SALAs Offer No Edge Over Other NSAIDs in Reducing Alzheimer's Risk

Caroline Cassels

May 28, 2008

May 28, 2008 — Contrary to recent reports, selective Aβ-42–lowering agents (SALAs) — a subgroup of nonsteroidal anti-inflammatory drugs (NSAIDs) that includes ibuprofen — offer no greater protection against Alzheimer's disease (AD) than other NSAIDs.

A pooled analysis that included data from 6 studies on NSAID use in 13,499 individuals showed those who used these medications had an overall 23% lower risk of developing AD than individuals who never used NSAIDs. However, the reduction in risk was not associated with the type of NSAID used.

"This is an interesting finding, because it seems to challenge a current theory that the NSAID group that includes ibuprofen may work better in reducing a person's risk of Alzheimer's," study investigator Peter P. Zandi, PhD, from Johns Hopkins Bloomberg School of Public Health, in Baltimore, Maryland, said in a statement from the American Academy of Neurology.

According to the study's lead author Chris Szekely, PhD, from Cedars Sinai Medical Center, in Los Angeles, California, the discrepancy between studies such as this and the negative clinical trials of NSAIDs in the treatment or prevention of AD need further exploration.

The study is published May 28 in Neurology.

SALAs vs Non-SALAs

For the study, the researchers pooled individual-level data from 6 prospective cohort studies to obtain a sufficient sample to examine AD risk in users of SALA vs non-SALA NSAIDs.

Inclusion criteria for the 6 studies included diagnoses of incident AD made using clinical research criteria; systematic data on individual over-the-counter and prescription NSAIDs; and exposure measurements collected prior to dementia diagnosis.

NSAIDs were categorized as SALAs if they had been shown either in in vivo or in vitro models to lower Aβ-42 or as non-SALAs if they did not show selective Aβ-42 lowering.

According to the study, SALAs included diclofenac, diflunisal, fenoprofen, flurbiprofen, ibuprofen, indomethacin, meclofenamate, piroxicam, and sulindac. Non-SALAs included celecoxib, etodolac, ketoprofen, ketorolac, mefenamic acid, nabumetone, naproxen, and phenylbutazone.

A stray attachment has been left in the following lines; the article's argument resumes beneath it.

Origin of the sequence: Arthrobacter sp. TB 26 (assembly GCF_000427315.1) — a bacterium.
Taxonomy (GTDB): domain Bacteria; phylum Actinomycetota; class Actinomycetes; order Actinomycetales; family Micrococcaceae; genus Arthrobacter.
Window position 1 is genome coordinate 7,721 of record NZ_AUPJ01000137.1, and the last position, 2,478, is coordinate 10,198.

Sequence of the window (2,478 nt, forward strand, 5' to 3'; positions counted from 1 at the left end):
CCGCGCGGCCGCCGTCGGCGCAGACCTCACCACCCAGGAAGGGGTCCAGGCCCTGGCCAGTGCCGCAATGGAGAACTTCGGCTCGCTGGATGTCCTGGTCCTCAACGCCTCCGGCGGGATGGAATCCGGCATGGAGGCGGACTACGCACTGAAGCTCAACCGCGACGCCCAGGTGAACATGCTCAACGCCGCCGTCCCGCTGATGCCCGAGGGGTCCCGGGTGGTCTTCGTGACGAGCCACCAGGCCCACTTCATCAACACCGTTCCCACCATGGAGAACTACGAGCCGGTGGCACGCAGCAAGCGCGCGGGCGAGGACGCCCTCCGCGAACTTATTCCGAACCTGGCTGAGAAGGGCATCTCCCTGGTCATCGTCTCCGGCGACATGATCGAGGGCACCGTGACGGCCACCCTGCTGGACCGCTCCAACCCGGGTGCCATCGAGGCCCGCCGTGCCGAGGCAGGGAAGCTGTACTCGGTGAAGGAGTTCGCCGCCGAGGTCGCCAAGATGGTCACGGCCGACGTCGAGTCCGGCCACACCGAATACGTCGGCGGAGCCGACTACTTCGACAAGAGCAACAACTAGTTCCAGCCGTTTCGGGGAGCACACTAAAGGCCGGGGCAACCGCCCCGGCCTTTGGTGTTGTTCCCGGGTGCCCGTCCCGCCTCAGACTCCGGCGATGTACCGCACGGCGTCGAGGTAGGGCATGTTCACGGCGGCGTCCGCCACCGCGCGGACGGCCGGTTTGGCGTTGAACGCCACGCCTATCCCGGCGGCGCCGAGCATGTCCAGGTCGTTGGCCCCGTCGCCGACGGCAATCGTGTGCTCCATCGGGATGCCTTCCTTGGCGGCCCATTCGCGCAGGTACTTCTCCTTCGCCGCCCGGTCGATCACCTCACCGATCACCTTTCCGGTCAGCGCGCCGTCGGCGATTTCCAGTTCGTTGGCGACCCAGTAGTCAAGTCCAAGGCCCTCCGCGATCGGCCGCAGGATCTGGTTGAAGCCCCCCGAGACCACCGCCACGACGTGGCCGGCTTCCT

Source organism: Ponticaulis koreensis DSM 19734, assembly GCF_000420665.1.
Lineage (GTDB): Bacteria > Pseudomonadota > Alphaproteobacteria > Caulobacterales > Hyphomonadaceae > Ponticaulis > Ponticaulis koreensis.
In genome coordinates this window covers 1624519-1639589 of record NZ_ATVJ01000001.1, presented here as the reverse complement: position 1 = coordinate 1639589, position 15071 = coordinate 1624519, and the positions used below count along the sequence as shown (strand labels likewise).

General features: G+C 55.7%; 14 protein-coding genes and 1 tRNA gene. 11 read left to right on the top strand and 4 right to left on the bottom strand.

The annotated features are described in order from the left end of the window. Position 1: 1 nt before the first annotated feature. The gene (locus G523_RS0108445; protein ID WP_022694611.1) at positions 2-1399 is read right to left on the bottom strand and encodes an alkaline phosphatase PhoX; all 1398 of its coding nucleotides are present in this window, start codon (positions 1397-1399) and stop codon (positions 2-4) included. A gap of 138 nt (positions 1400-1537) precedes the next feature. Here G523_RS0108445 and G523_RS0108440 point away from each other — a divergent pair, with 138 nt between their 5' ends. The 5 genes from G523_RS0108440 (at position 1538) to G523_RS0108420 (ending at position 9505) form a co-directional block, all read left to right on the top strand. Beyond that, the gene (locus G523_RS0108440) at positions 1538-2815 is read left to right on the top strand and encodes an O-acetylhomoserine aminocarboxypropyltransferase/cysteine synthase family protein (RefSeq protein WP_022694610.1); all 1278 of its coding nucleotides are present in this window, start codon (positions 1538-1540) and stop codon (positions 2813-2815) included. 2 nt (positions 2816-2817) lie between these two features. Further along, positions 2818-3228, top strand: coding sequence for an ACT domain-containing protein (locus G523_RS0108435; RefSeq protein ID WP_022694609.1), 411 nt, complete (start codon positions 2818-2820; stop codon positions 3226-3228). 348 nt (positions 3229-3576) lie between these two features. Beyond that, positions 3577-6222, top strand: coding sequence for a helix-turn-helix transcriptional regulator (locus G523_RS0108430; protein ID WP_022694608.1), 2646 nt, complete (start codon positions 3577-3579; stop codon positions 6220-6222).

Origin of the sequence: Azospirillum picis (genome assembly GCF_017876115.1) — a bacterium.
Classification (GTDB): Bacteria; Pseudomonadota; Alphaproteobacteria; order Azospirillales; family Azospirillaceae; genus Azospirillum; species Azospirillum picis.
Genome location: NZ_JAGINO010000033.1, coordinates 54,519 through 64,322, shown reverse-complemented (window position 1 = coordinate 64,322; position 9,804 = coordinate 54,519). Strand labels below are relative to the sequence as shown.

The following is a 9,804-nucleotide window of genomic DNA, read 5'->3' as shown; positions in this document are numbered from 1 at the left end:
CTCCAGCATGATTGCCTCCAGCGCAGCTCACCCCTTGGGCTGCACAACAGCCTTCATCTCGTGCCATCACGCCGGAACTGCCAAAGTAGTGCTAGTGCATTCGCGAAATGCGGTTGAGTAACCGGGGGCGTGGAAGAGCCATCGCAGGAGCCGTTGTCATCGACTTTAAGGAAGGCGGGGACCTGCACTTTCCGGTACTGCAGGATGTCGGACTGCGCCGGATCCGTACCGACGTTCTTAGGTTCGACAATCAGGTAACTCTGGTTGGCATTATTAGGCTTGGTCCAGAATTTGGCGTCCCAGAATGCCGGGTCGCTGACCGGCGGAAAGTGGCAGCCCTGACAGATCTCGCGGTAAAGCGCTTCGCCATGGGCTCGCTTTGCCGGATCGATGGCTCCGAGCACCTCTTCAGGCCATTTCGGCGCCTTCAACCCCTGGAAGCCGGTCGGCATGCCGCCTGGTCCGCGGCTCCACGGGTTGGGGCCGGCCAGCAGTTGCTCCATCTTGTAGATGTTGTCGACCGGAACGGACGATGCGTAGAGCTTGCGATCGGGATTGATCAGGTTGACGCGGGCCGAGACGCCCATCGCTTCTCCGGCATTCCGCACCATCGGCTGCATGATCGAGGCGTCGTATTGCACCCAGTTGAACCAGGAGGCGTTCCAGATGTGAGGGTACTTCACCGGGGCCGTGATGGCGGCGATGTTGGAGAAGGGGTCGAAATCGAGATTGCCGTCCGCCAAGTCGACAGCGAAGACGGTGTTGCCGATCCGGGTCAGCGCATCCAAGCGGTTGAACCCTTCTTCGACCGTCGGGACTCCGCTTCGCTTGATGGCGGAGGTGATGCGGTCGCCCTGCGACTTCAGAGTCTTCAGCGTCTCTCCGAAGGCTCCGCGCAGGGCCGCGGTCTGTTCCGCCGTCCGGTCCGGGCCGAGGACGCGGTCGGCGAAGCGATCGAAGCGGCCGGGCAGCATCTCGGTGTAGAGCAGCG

The investigators also examined acetaminophen as a "control" medication because it is used for indications similar to those for NSAIDs but has a different mechanism of action. Dose information was not consistently available for medications and therefore was not examined.

More to Learn

The frequency of NSAID use at any time in the follow-up interval was 29.6%; aspirin was used by 47.0% and acetaminophen by 25.3%. Ibuprofen was the most commonly used SALA, accounting for 52.9% of NSAID use. Naproxen was the most commonly used non-SALA, accounting for 24.0% of NSAID use. Less than 1% of study participants reported use of selective COX-2 inhibitors.

Any NSAID use was associated with a 23% reduced risk of AD. However, there was no suggestion of greater AD risk reduction for SALAs vs non-SALAs. The investigators found aspirin users had a lower risk of AD, even among those who used aspirin alone and no other NSAID. Acetaminophen use was not linked to a lower AD risk.

"There is much to learn about the role of NSAIDs in the pathogenesis of AD, including whether the putative neuroprotective effects of NSAIDs depend upon the timing, amount, or duration of their use or on particular characteristics of the subgroups of people who take them," they write.

The study was supported by the National Institutes of Health and the Canadian Institutes of Health Research. One of the authors, Dr. Kathleen A. Welsh-Bohmer, from Duke University, in Durham, North Carolina, reports having a royalty interest in several patents on the use of NSAIDs as a prevention/treatment for AD. No other conflicts of interest are reported.

Neurology. 2008;70:2291-2298.

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